Changing the name of a town is not a task to be taken lightly. In Texas, the residents of Dish have buyer’s remorse after they adopted the name in exchange for 10 years of free satellite service from Dish Networks. In Newfoundland and Labrador, the town of Baytona carries a legacy of homophobia, after it changed the name from Gayside in 1985. But after decades of debate, in the Eastern Townships of Quebec, Asbestos is ready to be associated with something other than the cancer-causing silicate mineral deposits.
The asbestos mine in Asbestos closed in 2012, and as the community tries to find new ways to sustain the local economy, the name is becoming a problem. “The word ‘asbestos’ unfortunately doesn’t have a good connotation, especially for Anglophones, and it’s hindering the city’s plans to develop external economic relations,” the municipal government wrote in a Facebook post. A new name will be announced in 2020.
Never inclined to shy away from the prickly public policy problems facing our country, the National Post newsroom crowdsourced ideas for a new town name.
Kale: The wellness industry is big business — worth US$4.2 trillion globally in 2017, according to the Global Wellness Institute. Nobody will ever again think that your community is unhealthy if you hail from Kale. In fact, the name change could be part of a broader rebranding effort — perhaps Gwyneth Paltrow could be brought in as a partner. With a bit of remediation work, perhaps the derelict open-pit mine could be the site of a future spa in the town of Kale.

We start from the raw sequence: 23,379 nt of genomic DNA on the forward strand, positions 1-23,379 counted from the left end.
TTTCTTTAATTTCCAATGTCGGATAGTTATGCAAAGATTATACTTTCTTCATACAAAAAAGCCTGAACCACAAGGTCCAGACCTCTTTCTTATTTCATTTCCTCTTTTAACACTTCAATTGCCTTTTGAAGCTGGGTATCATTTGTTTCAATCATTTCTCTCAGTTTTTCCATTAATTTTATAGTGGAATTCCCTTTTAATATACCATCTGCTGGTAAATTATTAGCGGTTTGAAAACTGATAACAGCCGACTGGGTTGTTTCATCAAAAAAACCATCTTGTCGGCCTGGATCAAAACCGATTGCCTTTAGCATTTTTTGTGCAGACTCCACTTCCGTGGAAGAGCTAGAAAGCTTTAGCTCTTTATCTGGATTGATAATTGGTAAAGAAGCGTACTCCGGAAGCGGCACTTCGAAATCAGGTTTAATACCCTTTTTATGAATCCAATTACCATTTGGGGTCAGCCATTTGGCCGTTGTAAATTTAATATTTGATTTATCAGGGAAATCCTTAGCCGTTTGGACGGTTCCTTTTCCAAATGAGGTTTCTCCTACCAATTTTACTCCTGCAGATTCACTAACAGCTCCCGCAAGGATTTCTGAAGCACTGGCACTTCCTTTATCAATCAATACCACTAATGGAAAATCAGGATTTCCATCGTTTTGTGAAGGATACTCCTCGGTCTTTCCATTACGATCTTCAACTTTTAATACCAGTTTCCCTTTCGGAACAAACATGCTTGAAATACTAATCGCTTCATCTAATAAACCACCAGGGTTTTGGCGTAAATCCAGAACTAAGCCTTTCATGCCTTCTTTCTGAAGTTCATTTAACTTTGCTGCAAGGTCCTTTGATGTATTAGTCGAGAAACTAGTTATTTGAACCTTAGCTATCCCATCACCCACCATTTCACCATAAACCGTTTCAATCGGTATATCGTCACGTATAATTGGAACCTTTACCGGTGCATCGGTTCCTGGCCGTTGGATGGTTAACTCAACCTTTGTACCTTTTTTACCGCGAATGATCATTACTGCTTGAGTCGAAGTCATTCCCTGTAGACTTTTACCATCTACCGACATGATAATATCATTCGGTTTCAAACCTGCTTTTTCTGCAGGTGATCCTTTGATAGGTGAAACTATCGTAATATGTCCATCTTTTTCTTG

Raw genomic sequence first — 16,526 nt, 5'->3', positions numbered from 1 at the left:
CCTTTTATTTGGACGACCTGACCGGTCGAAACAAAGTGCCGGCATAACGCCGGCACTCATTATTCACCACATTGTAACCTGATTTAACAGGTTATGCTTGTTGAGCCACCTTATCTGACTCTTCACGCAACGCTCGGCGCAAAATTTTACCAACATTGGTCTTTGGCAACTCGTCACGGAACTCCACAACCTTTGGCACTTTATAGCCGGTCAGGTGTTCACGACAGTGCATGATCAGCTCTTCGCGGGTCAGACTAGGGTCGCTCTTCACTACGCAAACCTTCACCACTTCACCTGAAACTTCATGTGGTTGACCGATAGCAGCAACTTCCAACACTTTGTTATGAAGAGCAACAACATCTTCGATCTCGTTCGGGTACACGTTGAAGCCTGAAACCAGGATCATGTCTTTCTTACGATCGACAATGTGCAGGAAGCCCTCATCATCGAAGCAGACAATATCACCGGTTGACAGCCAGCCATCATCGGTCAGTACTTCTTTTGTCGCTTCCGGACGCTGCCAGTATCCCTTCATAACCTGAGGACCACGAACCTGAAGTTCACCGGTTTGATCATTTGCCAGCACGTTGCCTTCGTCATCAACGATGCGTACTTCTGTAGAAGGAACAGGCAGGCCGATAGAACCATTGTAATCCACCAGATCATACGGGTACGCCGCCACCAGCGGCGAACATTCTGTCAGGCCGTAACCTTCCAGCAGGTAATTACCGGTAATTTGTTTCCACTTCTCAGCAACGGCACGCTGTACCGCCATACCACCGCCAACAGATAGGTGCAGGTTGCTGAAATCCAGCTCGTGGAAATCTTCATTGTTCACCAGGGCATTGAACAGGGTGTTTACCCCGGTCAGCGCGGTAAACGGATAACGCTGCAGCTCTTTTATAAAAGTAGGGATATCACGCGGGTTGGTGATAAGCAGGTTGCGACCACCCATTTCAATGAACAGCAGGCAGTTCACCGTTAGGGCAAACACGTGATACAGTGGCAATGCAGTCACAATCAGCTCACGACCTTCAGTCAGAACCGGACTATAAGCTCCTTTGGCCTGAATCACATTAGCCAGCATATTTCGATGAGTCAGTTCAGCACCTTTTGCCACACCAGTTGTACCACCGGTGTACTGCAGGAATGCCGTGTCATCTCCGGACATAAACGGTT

Self-Driving Artificial Intelligence Blockchain: If the community is looking for investment, subtlety is a luxury they cannot afford. For too long, Toronto, Montreal, and Vancouver have received enormous amounts of investment as the country’s leading technology hubs. It’s time for someone else to get their share. Admittedly, Self-Driving Artificial Intelligence Blockchain (SDAIB, for short) is casting a wide net for economic development, but if the people want targeted investment, there are other options: Saudi Amenable, Asbestos Web Services, WeActuallyWork, CybertruckTown, Quawei, or just High-Yield-Investmentville.
Deferred Prosecution Agreement: If there’s one thing we’ve learned in 2019, it’s that the surest way to attract federal government attention in Quebec is by dangling the possibility of a deferred prosecution agreement. Ideally, the municipal government would float the idea of changing the town’s name, but hesitate. Within weeks, staffers from the Prime Minister’s Office will visit, definitely not looking to pressure the local government, just to chat about the situation. Within a month, SNC Lavalin’s board would be seized with the issue, and the engineering jobs would inexorably follow. If this all seems hopelessly cynical, well, let’s not forget that the prime minister represents a riding in Quebec.
Godemiché: Over the summer, comedian Jimmy Kimmel drew international attention the Town of Dildo in Newfoundland and Labrador. Dildo was overrun by tourists, and even Premier Dwight Ball visited the community, to bask in the Dildo notoriety. Fortunately, ours is a nation of two official languages. Dildo is already taken, but Godemiché is still available!
Bitumen: Hear me out on this. Our country is facing a national unity crisis, both in Quebec and Western Canada. But every crisis is also an opportunity. Rebranding the town of Asbestos as Bitumen would represent a nod to the community’s history of resource extraction, and an affinity for controversial, mineral-based names. Moreover, it would be a tremendous gesture of national unity, and would surely attract investment. Remember, a re-routed Energy East pipeline running through Bitumen, Que. would most certainly be a form of investment.